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148
How bad is selfish routing?
 JOURNAL OF THE ACM
, 2002
"... We consider the problem of routing traffic to optimize the performance of a congested network. We are given a network, a rate of traffic between each pair of nodes, and a latency function for each edge specifying the time needed to traverse the edge given its congestion; the objective is to route t ..."
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Cited by 506 (27 self)
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We consider the problem of routing traffic to optimize the performance of a congested network. We are given a network, a rate of traffic between each pair of nodes, and a latency function for each edge specifying the time needed to traverse the edge given its congestion; the objective is to route traffic such that the sum of all travel times—the total latency—is minimized. In many settings, it may be expensive or impossible to regulate network traffic so as to implement an optimal assignment of routes. In the absence of regulation by some central authority, we assume that each network user routes its traffic on the minimumlatency path available to it, given the network congestion caused by the other users. In general such a “selfishly motivated ” assignment of traffic to paths will not minimize the total latency; hence, this lack of regulation carries the cost of decreased network performance. In this article, we quantify the degradation in network performance due to unregulated traffic. We prove that if the latency of each edge is a linear function of its congestion, then the total latency of the routes chosen by selfish network users is at most 4/3 times the minimum possible total latency (subject to the condition that all traffic must be routed). We also consider the more general setting in which edge latency functions are assumed only to be continuous and nondecreasing in the edge congestion. Here, the total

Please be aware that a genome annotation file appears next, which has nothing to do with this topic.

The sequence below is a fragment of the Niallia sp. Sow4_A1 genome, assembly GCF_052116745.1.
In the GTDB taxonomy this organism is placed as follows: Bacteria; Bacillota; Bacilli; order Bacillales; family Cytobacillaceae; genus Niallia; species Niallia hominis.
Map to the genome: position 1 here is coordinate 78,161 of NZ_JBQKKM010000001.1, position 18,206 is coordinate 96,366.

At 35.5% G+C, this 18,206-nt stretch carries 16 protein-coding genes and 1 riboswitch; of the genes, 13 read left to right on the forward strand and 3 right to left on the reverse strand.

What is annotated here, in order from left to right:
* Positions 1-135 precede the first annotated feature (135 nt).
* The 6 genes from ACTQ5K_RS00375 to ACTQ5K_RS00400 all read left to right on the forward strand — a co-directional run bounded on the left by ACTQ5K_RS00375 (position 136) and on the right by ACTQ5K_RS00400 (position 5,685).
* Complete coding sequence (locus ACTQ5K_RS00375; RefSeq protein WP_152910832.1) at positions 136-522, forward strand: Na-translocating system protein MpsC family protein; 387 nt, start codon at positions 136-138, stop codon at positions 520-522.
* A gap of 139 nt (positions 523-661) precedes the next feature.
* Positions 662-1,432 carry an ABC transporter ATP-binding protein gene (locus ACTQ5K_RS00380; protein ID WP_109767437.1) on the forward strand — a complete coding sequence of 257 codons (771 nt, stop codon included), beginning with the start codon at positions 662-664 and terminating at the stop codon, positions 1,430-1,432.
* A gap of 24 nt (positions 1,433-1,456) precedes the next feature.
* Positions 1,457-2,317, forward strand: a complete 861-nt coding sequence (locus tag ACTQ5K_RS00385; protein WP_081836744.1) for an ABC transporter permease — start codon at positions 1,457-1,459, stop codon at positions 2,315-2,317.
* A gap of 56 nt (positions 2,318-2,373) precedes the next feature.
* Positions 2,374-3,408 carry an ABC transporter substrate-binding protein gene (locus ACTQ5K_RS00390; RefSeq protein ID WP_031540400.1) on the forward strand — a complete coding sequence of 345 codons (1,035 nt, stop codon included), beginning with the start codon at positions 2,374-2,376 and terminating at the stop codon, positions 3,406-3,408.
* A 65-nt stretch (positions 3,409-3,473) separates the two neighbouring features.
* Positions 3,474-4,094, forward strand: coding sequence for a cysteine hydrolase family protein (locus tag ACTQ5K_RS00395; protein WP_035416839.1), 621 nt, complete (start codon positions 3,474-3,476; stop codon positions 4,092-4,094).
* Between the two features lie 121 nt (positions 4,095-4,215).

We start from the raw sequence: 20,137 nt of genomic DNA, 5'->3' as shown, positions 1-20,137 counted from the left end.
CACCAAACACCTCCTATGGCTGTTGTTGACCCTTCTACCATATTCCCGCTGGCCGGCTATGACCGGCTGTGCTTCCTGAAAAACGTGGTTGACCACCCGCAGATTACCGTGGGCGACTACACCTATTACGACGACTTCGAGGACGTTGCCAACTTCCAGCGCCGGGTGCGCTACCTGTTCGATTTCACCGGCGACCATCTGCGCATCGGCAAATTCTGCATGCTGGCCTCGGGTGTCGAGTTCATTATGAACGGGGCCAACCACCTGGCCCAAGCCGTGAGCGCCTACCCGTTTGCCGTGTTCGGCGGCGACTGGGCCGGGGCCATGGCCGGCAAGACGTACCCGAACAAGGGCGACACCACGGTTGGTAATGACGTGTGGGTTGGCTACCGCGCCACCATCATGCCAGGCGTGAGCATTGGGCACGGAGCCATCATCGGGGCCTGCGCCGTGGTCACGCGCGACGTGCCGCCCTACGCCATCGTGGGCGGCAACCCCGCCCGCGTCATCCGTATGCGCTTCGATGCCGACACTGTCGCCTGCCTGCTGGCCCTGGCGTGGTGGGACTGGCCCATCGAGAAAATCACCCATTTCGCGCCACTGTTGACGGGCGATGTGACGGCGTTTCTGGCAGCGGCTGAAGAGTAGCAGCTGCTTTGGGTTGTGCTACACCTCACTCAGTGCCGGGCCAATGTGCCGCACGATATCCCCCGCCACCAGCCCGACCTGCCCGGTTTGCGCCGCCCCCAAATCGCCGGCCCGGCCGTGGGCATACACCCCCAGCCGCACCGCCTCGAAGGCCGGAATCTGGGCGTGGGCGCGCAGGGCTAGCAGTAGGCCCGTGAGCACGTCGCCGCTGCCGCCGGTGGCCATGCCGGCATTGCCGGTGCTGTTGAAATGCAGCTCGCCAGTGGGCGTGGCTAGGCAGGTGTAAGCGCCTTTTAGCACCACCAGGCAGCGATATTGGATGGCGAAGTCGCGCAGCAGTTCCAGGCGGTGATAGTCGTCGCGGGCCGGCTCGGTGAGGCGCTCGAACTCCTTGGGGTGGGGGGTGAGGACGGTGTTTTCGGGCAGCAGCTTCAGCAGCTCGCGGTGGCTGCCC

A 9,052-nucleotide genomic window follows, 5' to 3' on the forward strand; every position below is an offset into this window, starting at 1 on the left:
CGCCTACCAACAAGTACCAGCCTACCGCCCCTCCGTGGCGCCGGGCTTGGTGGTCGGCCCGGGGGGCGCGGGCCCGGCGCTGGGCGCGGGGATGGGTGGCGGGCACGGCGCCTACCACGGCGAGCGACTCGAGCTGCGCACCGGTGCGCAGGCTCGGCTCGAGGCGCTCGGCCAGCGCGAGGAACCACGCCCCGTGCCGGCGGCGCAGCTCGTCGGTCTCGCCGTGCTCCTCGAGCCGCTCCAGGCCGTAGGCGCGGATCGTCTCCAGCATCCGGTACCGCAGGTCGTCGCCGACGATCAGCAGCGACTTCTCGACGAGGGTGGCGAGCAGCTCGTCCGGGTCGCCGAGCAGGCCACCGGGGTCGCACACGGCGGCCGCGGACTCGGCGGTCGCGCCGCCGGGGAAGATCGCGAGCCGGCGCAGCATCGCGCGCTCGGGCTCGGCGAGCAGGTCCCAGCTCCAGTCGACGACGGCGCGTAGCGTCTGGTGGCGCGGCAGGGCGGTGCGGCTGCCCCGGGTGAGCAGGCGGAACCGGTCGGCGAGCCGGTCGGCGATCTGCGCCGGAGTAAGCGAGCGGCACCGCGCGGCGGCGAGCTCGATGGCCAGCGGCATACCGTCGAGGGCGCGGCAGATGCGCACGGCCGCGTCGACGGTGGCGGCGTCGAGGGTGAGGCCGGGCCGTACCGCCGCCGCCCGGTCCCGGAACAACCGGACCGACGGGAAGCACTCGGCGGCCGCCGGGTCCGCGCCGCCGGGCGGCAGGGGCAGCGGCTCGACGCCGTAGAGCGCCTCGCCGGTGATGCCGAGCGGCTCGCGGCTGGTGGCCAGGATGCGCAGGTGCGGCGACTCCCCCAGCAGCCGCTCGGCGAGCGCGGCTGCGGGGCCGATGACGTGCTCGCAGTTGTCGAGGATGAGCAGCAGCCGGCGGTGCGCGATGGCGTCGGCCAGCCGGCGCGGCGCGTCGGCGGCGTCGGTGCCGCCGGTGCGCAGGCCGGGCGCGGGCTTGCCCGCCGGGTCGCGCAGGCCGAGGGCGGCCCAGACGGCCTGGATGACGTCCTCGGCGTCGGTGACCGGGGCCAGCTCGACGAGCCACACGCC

Optimal TimeCritical Scheduling Via Resource Augmentation
, 1997
"... We consider two fundamental problems in dynamic scheduling: scheduling to meet deadlines in a preemptive multiprocessor setting, and scheduling to provide good response time in a number of scheduling environments. When viewed from the perspective of traditional worstcase analysis, no good online a ..."
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Cited by 134 (4 self)
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We consider two fundamental problems in dynamic scheduling: scheduling to meet deadlines in a preemptive multiprocessor setting, and scheduling to provide good response time in a number of scheduling environments. When viewed from the perspective of traditional worstcase analysis, no good online algorithms exist for these problems, and for some variants no good offline algorithms exist unless P = NP. We study these problems using a relaxed notion of competitive analysis, introduced by Kalyanasundaram and Pruhs, in which the online algorithm is allowed more resources than the optimal offline algorithm to which it is compared. Using this approach, we establish that several wellknown online algorithms, that have poor performance from an absolute worstcase perspective, are optimal for the problems in question when allowed moderately more resources. For the optimization of average flow time, these are the first results of any sort, for any NPhard version of the problem, that indicate that...
PriorityDriven Scheduling of Periodic Task Systems on Multiprocessors
, 2001
"... The scheduling of systems of periodic tasks upon multiprocessor platforms is considered. ..."
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Cited by 91 (15 self)
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The scheduling of systems of periodic tasks upon multiprocessor platforms is considered.
Scheduling in the Dark
, 1999
"... We considered nonclairvoyant multiprocessor scheduling of jobs with arbitrary arrival times and changing execution characteristics. The problem has been studied extensively when either the jobs all arrive at time zero, or when all the jobs are fully parallelizable, or when the scheduler has conside ..."